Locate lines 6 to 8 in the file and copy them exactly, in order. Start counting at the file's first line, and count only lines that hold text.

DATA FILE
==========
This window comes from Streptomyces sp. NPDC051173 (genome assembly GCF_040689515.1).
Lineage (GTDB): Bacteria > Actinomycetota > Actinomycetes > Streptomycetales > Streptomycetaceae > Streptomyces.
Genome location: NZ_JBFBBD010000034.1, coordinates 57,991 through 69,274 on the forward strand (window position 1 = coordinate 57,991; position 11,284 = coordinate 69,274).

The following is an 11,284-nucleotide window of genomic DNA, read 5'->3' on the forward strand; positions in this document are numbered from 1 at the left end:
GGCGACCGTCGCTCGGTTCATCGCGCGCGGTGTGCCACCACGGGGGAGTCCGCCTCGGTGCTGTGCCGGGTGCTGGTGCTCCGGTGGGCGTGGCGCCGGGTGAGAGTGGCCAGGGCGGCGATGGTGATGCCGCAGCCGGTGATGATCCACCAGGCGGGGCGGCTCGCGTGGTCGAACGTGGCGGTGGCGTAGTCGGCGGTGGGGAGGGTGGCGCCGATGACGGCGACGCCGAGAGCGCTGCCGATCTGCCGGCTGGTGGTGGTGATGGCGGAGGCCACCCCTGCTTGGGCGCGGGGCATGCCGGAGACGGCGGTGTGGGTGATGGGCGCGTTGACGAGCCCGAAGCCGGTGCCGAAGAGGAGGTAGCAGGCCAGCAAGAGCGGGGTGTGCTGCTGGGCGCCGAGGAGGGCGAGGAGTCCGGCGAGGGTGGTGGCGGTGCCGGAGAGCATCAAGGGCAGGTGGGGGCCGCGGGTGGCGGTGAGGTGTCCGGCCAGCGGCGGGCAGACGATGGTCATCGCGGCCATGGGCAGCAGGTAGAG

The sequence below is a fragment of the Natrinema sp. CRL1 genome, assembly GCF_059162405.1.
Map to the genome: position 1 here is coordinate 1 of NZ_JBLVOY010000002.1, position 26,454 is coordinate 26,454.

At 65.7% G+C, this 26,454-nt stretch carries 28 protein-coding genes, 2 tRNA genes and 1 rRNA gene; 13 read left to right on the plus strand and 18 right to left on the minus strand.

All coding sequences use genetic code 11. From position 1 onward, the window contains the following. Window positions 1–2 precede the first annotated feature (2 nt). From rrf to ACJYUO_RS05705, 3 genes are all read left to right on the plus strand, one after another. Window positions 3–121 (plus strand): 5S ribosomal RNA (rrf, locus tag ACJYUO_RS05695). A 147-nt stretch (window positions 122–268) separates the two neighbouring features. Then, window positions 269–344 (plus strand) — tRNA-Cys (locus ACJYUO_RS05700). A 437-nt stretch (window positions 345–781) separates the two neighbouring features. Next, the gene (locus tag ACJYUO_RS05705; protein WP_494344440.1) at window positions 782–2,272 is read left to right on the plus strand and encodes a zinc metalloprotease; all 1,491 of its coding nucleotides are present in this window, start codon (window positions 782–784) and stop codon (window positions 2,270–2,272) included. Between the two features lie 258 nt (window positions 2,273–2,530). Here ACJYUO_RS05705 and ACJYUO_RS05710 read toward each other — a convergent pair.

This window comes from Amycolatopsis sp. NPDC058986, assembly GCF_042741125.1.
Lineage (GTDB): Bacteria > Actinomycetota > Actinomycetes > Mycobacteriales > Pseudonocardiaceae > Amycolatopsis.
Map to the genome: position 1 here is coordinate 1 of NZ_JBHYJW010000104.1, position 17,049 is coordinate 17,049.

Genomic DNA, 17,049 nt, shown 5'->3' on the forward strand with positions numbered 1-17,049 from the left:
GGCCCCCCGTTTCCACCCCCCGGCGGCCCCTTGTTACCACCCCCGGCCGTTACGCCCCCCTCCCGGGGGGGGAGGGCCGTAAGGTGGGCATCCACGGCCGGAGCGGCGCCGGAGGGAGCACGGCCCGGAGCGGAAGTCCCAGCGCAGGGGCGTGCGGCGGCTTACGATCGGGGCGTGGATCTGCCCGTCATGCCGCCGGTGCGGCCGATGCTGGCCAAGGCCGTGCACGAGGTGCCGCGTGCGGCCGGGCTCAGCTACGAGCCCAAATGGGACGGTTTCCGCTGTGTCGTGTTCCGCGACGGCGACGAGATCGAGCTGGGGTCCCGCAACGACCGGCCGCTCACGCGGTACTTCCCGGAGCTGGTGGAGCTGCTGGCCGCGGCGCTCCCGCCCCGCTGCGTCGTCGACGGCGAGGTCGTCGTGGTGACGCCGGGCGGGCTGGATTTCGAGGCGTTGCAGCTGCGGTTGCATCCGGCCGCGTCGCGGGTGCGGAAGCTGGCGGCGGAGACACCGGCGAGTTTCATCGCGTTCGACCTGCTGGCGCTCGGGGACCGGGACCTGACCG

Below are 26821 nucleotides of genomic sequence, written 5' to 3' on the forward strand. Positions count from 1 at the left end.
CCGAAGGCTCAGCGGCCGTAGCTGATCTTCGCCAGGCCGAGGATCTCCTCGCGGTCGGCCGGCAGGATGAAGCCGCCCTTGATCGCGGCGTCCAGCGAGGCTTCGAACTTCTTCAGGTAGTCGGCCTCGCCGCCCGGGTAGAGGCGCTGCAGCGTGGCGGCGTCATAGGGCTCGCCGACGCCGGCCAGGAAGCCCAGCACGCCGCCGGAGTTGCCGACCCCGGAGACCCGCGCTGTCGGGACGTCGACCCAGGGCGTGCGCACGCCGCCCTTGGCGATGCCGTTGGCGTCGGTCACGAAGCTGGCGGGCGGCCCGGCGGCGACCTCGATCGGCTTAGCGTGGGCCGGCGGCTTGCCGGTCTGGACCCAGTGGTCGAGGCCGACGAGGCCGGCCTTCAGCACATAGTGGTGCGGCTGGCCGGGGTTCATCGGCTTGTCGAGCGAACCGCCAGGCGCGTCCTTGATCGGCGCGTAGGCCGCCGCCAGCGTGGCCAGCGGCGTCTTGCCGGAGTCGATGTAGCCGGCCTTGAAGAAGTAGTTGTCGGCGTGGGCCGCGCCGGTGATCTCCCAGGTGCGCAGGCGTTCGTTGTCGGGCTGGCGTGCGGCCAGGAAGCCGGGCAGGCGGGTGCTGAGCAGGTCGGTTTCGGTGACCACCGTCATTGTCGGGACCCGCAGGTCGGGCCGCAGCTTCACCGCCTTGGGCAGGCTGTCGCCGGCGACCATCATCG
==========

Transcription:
The sequence below is a fragment of the Natrinema sp. CRL1 genome, assembly GCF_059162405.1.
Map to the genome: position 1 here is coordinate 1 of NZ_JBLVOY010000002.1, position 26,454 is coordinate 26,454.

At 65.7% G+C, this 26,454-nt stretch carries 28 protein-coding genes, 2 tRNA genes and 1 rRNA gene; 13 read left to right on the plus strand and 18 right to left on the minus strand.